When insurance claims go wrong: Intruder alarms
Prevention is better than cure and preventing or limiting burglaries at your business or home with an intruder alarm is far better than having to make an insurance claim. However, claims do occur and on rare occasions the insurance company will dispute payment due to non-compliance with intruder alarm conditions.
So what can you do to ensure that your cover is not at risk:
- If your insurance policy is provided on the understanding that you have an alarm, make sure that you have given the correct specification of your alarm; for example, a Redcare alarm is different to a Redcare GSM alarm.
- If police response is removed (perhaps through excessive number of false alarms), you must inform your insurer immediately
- Failing to set your system correctly and fully could void cover; worth bearing in mind that this could be due to faulty equipment you haven’t maintained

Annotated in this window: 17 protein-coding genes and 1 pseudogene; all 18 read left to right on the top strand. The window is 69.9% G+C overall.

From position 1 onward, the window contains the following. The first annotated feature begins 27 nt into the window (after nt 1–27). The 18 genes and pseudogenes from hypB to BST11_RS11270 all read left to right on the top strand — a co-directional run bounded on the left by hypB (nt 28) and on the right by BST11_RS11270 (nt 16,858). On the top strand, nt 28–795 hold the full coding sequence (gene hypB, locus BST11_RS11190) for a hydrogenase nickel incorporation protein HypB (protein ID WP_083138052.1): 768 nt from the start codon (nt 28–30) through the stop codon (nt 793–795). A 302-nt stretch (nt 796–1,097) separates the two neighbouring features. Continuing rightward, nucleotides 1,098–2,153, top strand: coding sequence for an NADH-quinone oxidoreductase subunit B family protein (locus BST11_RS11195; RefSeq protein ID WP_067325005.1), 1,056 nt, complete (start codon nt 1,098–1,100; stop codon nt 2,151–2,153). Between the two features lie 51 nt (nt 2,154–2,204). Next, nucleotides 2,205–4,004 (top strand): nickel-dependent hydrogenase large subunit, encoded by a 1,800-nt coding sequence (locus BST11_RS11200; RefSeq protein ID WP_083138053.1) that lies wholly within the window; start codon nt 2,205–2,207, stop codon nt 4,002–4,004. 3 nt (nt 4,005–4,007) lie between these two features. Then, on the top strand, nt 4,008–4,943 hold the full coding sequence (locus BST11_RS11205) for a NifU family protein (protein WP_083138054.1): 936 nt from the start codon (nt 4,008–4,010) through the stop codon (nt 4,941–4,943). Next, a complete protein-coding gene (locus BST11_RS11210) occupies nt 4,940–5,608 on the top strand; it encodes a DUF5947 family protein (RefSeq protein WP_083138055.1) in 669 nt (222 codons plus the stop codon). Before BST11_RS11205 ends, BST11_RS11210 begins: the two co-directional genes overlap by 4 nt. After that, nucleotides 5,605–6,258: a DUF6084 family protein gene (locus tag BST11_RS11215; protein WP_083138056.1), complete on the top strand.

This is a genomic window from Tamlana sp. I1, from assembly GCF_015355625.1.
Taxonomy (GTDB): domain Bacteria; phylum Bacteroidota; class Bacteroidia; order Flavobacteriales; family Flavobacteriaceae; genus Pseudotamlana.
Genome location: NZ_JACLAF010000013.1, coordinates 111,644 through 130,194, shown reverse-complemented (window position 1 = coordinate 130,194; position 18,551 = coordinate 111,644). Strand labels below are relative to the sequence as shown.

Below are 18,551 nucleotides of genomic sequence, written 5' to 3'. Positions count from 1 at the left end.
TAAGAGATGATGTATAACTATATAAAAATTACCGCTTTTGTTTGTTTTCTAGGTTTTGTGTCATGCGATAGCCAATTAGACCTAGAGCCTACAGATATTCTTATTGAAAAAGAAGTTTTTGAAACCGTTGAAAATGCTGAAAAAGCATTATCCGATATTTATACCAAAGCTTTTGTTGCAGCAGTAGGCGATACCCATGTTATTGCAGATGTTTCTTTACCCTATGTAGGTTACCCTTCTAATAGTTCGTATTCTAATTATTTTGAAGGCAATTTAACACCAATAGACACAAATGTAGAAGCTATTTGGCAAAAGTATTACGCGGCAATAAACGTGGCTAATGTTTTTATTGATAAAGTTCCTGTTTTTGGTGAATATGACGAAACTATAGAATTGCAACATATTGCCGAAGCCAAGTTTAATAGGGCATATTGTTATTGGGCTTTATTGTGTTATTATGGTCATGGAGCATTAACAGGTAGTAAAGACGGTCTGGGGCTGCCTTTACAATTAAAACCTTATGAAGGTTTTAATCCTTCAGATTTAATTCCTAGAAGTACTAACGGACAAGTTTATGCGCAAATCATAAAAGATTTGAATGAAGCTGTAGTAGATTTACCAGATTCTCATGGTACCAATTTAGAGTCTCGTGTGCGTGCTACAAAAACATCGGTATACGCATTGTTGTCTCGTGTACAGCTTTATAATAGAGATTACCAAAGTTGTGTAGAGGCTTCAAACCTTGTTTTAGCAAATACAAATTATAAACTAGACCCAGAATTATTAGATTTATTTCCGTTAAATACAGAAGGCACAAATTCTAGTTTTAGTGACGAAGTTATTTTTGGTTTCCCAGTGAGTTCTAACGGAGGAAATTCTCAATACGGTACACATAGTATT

- Keep security codes confidential, remove keys from the premises and inform your insurer if a key is lost
- You must not let your alarm maintenance contract lapse
- If you change your premises or your alarm system you must ensure the alarm still meets the standard agreed with your insurer.
- Make sure you keep your alarm company aware of who the current keyholders are and make sure the keyholders are contactable – if a keyholder is away for whatever reason, ensure there is someone to cover.
Duncan Sutcliffe, director, Sutcliffe & Co, added: “We advise you to check your policy to make sure that you are compliant with the alarm conditions and remember to advise your insurer of any changes.”